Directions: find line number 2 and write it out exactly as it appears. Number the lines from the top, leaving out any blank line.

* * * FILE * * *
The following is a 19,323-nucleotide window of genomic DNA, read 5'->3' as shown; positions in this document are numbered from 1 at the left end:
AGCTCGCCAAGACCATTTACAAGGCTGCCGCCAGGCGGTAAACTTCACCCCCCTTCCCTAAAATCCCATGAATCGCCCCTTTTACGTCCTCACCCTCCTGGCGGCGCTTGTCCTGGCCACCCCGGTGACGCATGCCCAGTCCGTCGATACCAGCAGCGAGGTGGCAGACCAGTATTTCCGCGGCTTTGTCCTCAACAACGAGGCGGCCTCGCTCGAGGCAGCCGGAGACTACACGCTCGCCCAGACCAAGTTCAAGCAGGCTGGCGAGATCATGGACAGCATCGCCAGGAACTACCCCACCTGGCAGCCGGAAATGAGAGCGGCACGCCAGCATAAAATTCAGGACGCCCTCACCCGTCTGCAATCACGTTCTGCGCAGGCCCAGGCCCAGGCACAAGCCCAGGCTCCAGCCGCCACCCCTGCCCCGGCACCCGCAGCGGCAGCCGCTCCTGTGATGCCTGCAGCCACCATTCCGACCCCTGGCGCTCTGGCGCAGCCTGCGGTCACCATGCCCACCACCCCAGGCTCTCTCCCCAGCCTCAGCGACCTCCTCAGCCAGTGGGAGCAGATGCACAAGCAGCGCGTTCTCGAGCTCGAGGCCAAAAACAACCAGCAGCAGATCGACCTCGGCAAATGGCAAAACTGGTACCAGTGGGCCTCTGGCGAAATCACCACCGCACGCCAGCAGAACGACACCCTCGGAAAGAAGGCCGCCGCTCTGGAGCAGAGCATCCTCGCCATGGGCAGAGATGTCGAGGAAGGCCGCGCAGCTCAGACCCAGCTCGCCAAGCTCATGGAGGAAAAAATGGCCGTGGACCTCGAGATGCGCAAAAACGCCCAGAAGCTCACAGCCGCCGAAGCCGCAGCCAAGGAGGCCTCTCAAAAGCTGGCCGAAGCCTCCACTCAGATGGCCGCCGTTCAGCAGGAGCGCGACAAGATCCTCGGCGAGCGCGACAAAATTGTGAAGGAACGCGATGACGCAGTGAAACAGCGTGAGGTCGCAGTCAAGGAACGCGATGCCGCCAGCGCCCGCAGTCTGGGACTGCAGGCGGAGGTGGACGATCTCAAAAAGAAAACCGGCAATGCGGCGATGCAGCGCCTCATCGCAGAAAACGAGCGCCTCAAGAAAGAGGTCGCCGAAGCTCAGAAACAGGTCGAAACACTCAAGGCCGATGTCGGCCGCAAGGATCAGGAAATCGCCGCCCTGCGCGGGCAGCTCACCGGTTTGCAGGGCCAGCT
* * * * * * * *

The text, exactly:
AGCTCGCCAAGACCATTTACAAGGCTGCCGCCAGGCGGTAAACTTCACCCCCCTTCCCTAAAATCCCATGAATCGCCCCTTTTACGTCCTCACCCTCCTGGCGGCGCTTGTCCTGGCCACCCCGGTGACGCATGCCCAGTCCGTCGATACCAGCAGCGAGGTGGCAGACCAGTATTTCCGCGGCTTTGTCCTCAACAACGAGGCGGCCTCGCTCGAGGCAGCCGGAGACTACACGCTCGCCCAGACCAAGTTCAAGCAGGCTGGCGAGATCATGGACAGCATCGCCAGGAACTACCCCACCTGGCAGCCGGAAATGAGAGCGGCACGCCAGCATAAAATTCAGGACGCCCTCACCCGTCTGCAATCACGTTCTGCGCAGGCCCAGGCCCAGGCACAAGCCCAGGCTCCAGCCGCCACCCCTGCCCCGGCACCCGCAGCGGCAGCCGCTCCTGTGATGCCTGCAGCCACCATTCCGACCCCTGGCGCTCTGGCGCAGCCTGCGGTCACCATGCCCACCACCCCAGGCTCTCTCCCCAGCCTCAGCGACCTCCTCAGCCAGTGGGAGCAGATGCACAAGCAGCGCGTTCTCGAGCTCGAGGCCAAAAACAACCAGCAGCAGATCGACCTCGGCAAATGGCAAAACTGGTACCAGTGGGCCTCTGGCGAAATCACCACCGCACGCCAGCAGAACGACACCCTCGGAAAGAAGGCCGCCGCTCTGGAGCAGAGCATCCTCGCCATGGGCAGAGATGTCGAGGAAGGCCGCGCAGCTCAGACCCAGCTCGCCAAGCTCATGGAGGAAAAAATGGCCGTGGACCTCGAGATGCGCAAAAACGCCCAGAAGCTCACAGCCGCCGAAGCCGCAGCCAAGGAGGCCTCTCAAAAGCTGGCCGAAGCCTCCACTCAGATGGCCGCCGTTCAGCAGGAGCGCGACAAGATCCTCGGCGAGCGCGACAAAATTGTGAAGGAACGCGATGACGCAGTGAAACAGCGTGAGGTCGCAGTCAAGGAACGCGATGCCGCCAGCGCCCGCAGTCTGGGACTGCAGGCGGAGGTGGACGATCTCAAAAAGAAAACCGGCAATGCGGCGATGCAGCGCCTCATCGCAGAAAACGAGCGCCTCAAGAAAGAGGTCGCCGAAGCTCAGAAACAGGTCGAAACACTCAAGGCCGATGTCGGCCGCAAGGATCAGGAAATCGCCGCCCTGCGCGGGCAGCTCACCGGTTTGCAGGGCCAGCT